The Iraq war is currently costing American taxpayers $8.4 billion a month. Expect that number to rise when President Bush’s escalation fully kicks into effect.

According to the Congressional Budget Office, deploying 20,000 combat forces for four months will cost $5 billion. Keeping the troops there for a year pushes the price tag to $11 billion.

The CBO report, however, suggests that the number of troops needed for the mission–and the cost of deploying them–is even larger than what the Bush Administration is letting on.

In the past few years, a normal combat brigade deployed to Iraq has consisted of 4,000 combat troops and 5,500 support personnel to assist them. The Bush Administration’s plan calls for an increase of 21,500 combat troops–but makes no mention of the support personnel needed.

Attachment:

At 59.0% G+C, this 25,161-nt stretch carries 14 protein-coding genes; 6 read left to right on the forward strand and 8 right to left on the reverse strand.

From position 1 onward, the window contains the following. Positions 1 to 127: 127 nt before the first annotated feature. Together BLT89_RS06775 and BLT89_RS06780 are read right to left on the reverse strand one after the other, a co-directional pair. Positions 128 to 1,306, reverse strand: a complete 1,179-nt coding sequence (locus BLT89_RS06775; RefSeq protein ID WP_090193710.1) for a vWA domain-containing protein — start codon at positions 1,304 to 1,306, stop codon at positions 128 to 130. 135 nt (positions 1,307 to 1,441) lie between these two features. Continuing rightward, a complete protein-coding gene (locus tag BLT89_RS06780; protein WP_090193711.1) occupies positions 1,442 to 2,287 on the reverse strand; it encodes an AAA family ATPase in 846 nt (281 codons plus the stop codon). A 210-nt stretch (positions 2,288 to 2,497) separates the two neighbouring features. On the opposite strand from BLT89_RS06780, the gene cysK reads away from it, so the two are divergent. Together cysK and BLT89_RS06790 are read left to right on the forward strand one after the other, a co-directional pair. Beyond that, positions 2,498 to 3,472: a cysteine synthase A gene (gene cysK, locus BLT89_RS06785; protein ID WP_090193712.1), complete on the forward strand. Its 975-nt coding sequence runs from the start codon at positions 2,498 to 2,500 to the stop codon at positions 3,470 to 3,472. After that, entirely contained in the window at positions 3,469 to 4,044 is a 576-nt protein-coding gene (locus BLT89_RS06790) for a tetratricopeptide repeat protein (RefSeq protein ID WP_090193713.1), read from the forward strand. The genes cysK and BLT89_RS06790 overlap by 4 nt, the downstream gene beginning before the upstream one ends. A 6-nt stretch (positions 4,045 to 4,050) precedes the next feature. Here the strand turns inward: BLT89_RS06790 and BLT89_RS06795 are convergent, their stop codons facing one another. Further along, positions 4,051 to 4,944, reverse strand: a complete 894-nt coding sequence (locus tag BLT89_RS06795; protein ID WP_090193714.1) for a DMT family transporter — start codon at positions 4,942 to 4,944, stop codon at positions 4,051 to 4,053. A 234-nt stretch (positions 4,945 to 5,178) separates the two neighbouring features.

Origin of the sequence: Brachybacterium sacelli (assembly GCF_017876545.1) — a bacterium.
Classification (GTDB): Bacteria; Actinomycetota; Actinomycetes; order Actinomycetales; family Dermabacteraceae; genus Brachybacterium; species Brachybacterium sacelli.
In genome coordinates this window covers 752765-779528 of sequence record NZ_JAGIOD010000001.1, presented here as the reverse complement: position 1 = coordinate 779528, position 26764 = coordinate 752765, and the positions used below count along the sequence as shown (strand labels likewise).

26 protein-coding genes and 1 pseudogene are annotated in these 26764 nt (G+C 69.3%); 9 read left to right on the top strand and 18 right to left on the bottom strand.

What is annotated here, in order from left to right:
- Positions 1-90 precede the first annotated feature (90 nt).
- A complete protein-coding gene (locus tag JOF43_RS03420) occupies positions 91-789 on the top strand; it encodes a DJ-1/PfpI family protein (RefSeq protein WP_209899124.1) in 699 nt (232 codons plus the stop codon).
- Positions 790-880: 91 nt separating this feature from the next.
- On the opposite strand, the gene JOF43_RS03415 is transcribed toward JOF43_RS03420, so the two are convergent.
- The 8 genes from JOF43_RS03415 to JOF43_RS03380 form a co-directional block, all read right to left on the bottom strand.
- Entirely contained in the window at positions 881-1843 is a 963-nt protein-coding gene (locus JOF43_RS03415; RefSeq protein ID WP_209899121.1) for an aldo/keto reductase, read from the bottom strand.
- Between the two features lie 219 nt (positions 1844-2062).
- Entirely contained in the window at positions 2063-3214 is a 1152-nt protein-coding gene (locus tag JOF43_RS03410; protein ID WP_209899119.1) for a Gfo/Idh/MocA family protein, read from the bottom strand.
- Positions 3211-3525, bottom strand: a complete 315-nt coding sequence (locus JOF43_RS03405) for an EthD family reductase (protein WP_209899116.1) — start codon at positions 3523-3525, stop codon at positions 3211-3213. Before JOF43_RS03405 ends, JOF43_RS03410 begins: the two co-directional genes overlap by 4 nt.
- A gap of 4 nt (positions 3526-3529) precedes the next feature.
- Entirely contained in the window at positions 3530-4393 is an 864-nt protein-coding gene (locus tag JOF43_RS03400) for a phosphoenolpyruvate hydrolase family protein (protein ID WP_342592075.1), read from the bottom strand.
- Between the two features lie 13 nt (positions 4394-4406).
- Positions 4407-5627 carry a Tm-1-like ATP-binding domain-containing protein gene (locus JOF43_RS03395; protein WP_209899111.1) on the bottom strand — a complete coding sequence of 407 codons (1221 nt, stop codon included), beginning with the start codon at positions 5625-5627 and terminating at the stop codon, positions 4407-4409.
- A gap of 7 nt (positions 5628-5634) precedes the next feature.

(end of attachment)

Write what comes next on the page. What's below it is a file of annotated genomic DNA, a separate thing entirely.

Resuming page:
If the Department of Defense follows standard protocol for the escalation, 28,000 support troops will need to reinforce the 21,500 combat troops. Even a smaller footprint could require 15,000 support troops. The real size of the escalation, then, more closely resembles 35,000 to 48,000 American soldiers, at a cost of $9 to $13 billion for four months and $20 to $27 billion for a year.

Naturally, such a scenario has members of Congress concerned. “The cost of the troop increase could be significantly higher than what the Administration has been saying in the press,” said Ike Skelton, Chairman of the House Armed Services Committee. ” We will want to carefully investigate just how big the President’s troop increase really is.”

Could this be yet another case of the Bush Administration’s “fuzzy math?”